This handbook provides practical advice and inspiration to promote landscape-sensitive design within the Kent Downs Area of Outstanding Natural Beauty (AONB). Given the designation of the area as AONB, it is vital that the characteristics of the Kent Downs landscape are understood, protected and enhanced in order that the evolving landscape retains its special character. The Landscape Design Handbook aims to ensure that any new development, land use or land management approach respects and enhances the Kent Downs’ unique sense of place. It sets out design principles and detailed design recommendations to promote good practice in landscape design across the AONB, to enhance the distinctive features of the landscape and to promote local variation in landscape character.
The updating of the Landscape Design Handbook is very timely given the unprecedented pressure for development both within the AONB and within its setting. Some of the pressure is from large-scale development, but small-scale development and change can also be damaging to local character unless it is undertaken sensitively. The Handbook addresses one-off and cumulative landscape changes, and is relevant to both development planning and landscape management projects.
Using Landscape and Seascape Character Assessment techniques to enable a holistic approach to sustainability across all terrestrial, intertidal and marine areas of the Bailiwick of Jersey.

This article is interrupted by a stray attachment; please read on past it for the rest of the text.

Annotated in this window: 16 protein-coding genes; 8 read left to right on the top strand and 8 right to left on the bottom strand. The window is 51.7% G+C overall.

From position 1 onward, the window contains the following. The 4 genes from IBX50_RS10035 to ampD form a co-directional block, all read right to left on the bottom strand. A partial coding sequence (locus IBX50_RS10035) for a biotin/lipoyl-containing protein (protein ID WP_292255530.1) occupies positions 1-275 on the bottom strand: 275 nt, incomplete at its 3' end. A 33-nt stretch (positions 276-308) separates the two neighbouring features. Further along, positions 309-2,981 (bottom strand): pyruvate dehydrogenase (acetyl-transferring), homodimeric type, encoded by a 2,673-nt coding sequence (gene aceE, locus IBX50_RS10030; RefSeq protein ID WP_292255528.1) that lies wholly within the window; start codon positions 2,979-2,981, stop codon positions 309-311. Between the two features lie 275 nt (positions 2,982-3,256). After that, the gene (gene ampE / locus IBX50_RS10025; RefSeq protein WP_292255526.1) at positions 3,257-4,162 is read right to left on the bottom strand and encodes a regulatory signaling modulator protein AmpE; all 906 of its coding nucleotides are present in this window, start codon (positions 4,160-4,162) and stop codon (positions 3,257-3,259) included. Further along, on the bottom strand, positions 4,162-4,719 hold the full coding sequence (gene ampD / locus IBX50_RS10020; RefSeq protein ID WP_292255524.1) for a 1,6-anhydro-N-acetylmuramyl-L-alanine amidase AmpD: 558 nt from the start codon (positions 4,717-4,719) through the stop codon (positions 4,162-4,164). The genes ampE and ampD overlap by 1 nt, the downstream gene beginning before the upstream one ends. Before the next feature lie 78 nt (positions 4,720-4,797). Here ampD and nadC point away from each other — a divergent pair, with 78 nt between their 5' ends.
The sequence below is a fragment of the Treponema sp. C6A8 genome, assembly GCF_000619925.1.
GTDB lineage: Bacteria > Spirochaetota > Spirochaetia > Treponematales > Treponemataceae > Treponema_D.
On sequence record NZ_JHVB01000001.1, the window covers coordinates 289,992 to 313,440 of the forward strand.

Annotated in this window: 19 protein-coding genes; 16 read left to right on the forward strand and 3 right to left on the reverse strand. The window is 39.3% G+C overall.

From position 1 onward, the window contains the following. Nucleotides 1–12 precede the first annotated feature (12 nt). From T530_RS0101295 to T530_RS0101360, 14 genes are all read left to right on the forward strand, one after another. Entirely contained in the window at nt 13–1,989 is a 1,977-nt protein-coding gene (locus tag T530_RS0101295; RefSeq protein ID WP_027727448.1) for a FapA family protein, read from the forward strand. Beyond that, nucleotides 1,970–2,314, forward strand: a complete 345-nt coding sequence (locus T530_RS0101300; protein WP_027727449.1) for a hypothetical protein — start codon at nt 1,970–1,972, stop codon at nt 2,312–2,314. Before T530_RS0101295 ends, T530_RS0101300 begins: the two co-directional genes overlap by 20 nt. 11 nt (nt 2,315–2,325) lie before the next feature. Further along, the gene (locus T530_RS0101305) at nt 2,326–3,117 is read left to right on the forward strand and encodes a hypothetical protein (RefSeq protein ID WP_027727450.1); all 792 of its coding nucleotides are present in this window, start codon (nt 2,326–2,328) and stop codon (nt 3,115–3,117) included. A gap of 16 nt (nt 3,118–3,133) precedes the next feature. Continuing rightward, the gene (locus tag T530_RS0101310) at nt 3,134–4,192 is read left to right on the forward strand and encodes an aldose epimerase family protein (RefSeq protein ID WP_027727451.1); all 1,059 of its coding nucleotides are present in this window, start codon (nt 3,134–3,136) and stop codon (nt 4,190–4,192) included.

As a small island nation, Jersey faces tremendous challenges in the face of global forces of climate change, biodiversity loss and development pressure. The ILSCA was commissioned as part of the evidence base for the New Island Plan, which aims to address these challenges through the promotion of sustainable development. The Bailiwick (jurisdiction) of Jersey includes an extra-ordinary diversity of marine and intertidal areas, as well as rich and distinctive landscape types within Jersey itself. All parts of the Bailiwick are being affected by global changes and pressures, and so the ILSCA holistically considers all environments – terrestrial, intertidal and marine. It provides a robust and consistent analysis across the entire study area, makes strong and practical recommendations for landscape/ seascape protection, enhancement and management, and celebrates Jersey’s unique landscapes and seascapes through photography, user-friendly language, and high-quality presentation.